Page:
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Mortgage lenders face heightened risk of income, property fraud

Tuesday, September 13, 2022   /   by Dave Magua

Mortgage lenders face heightened risk of income, property fraud

As they pivot from refinancing existing homeowners to serving homebuyers, mortgage lenders face heightened risk from fraudulent schemes that pump up a homebuyer’s income and assets or misrepresent the value of the property being sold.

That’s according to the latest Mortgage Fraud Report released Monday by analytics firm CoreLogic, which found the risks of income fraud was up 27.3 percent during the second quarter when compared to a year ago.

Purchase loans are more susceptible to fraud and now account for more mortgage transactions than refinances, the report noted. When homeowners refinance, there’s no transfer of ownership, no sales commissions paid to real estate agents, and most of the proceeds go to a lender. In purchase transactions, borrowers may not have a strong financial history, and there are more parties involved — including real estate agents and a seller who’s receiving the loan proceeds.

“Most industry experts and risk managers state that income fraud is their number one concern right now,” the CoreLogic report said. “Fannie Mae reports income and employment fraud as more than half of their Investigative Findings in the last year.”

Tactics employed in fraud schemes range “from low-tech doctored paystubs and W-2s to schemes involving outside parties that pose as employers, working with insiders such as loan officers or mortgage brokers,” the report said. “The most diligent falsifications cross-reference and season the fake information with bank statements that show the deposits over several months.”

Last month, for example, a federal grand jury in Fresno, California indicted two real estate agents and a mortgage loan officer who were allegedly involved in a mortgage fraud scheme in the Central Valley.

According to the indictment, the scheme relied on false W-2’s, earnings statements and payroll checks to convince lenders to approve at least 30 mortgages totaling more than $10 million. The lenders caught up in the alleged scheme included Franklin Advantage Inc., Caliber Home Loans, Nations Direct Mortgage, Opes Advisors and Bay Equity LLC.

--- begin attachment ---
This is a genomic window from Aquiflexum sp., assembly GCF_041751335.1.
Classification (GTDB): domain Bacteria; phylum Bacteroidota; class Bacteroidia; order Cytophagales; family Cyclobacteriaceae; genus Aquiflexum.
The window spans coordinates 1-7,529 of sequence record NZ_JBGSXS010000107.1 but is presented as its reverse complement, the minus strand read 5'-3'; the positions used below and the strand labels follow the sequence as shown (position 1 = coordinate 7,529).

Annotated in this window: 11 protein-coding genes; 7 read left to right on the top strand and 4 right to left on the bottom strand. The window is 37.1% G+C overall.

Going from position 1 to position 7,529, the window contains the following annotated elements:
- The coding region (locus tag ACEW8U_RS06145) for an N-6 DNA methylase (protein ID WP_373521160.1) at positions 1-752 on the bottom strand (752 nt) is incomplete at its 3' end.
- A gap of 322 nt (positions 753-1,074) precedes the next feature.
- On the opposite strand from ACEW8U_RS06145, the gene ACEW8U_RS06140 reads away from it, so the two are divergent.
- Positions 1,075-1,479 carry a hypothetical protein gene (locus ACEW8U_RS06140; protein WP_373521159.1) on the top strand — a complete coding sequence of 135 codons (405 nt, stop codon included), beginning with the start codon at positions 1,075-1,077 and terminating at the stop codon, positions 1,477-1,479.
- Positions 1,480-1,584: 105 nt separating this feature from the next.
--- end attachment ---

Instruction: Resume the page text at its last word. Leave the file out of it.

On Monday, mortgage document and data analysis platform Ocrolus announced the launch of a fraud detection solution for lenders, Ocrolus Detect, to help lenders uncover file tampering, document manipulation, inconsistencies and other suspicious activity.

“As the lending industry shifts to digital loan application processes, fraud is rapidly increasing and becoming more difficult for humans to catch,” said Ocrolus executive John Forrester, in a statement. “Detect enables lenders to quickly and confidently process more loans by proactively providing them with clear and reliable fraud signals.”

After income fraud, CoreLogic found the second largest increase in fraud by type was property fraud. Property fraud, which occurs when information about a property or its value is intentionally misrepresented, was up 22.6 percent from a year ago.
“Income fraud risk remains a top concern for lenders, but there is a rising focus on property value risk as home prices slow their growth and homes are taking longer to sell,” said CoreLogic’s Bridget Berg, in a statement.

CoreLogic said identity fraud, including the use of a fake or stolen identity, or altering a real applicants’ credit history, was up 14.7 percent from a year ago.

All told, CoreLogic estimated that 1 in 131 mortgage applications filed during the second quarter contained fraud. At 0.76 percent of all applications, the share of fraudulent applications was down from 0.83 percent a year ago, when CoreLogic estimated that 1 in 120 applications showed evidence of fraud.

However, the second quarter decline was partly due to a recalibration of CoreLogic’s scoring model in the first quarter of 2022, the company said. Since the update, “higher risks were recorded during months in the second quarter, particularly for certain types of mortgage fraud.”

FHA purchase mortgages had the greatest increase in risk, with fraud suspected in 1 in 96 transactions, up from 1 in 172 a year ago.

Multi-unit properties showed the highest risk overall, with an estimated 1 in 34 transactions involving two- to four-unit properties flagged as having indications of fraud.

Last year CoreLogic ranked purchase loans as 87 percent riskier than refinances. It now estimates that purchase loans are only 37 percent riskier than refinancing, because more borrowers are taking cash out when refinancing, increasing the risk of fraud.

The top five states with the highest mortgage application fraud risk were New York, Florida, Rhode Island, Nevada and Connecticut.

Rhode Island’s mortgage fraud risk index climbed 60 percent from a year ago, due to the popularity of FHA and VA purchase loans.

At the metro level, the top 10 Core Based Statistical Areas (CBSAs) with the highest mortgage application fraud risk were:

  1. 1- Miami-Fort Lauderdale-Pompano Beach, Florida
  2. 2-Poughkeepsie-Newburgh-Middletown, New York
  3. 3-New York-Newark-Jersey City, New York-New Jersey-Pennsylvania
  4. 4-Stockton, California
  5. 5-New Orleans-Metairie, Louisiana
  6. 6-McAllen-Edinburg-Mission, Texas
  7. 7-New Haven-Milford, Connecticut
  8. 8-Las Vegas-Henderson-Paradise, Nevada
  9. 9-Los Angeles-Long Beach-Anaheim, California
  10. 10-Bridgeport-Stamford-Norwalk, Connecticut

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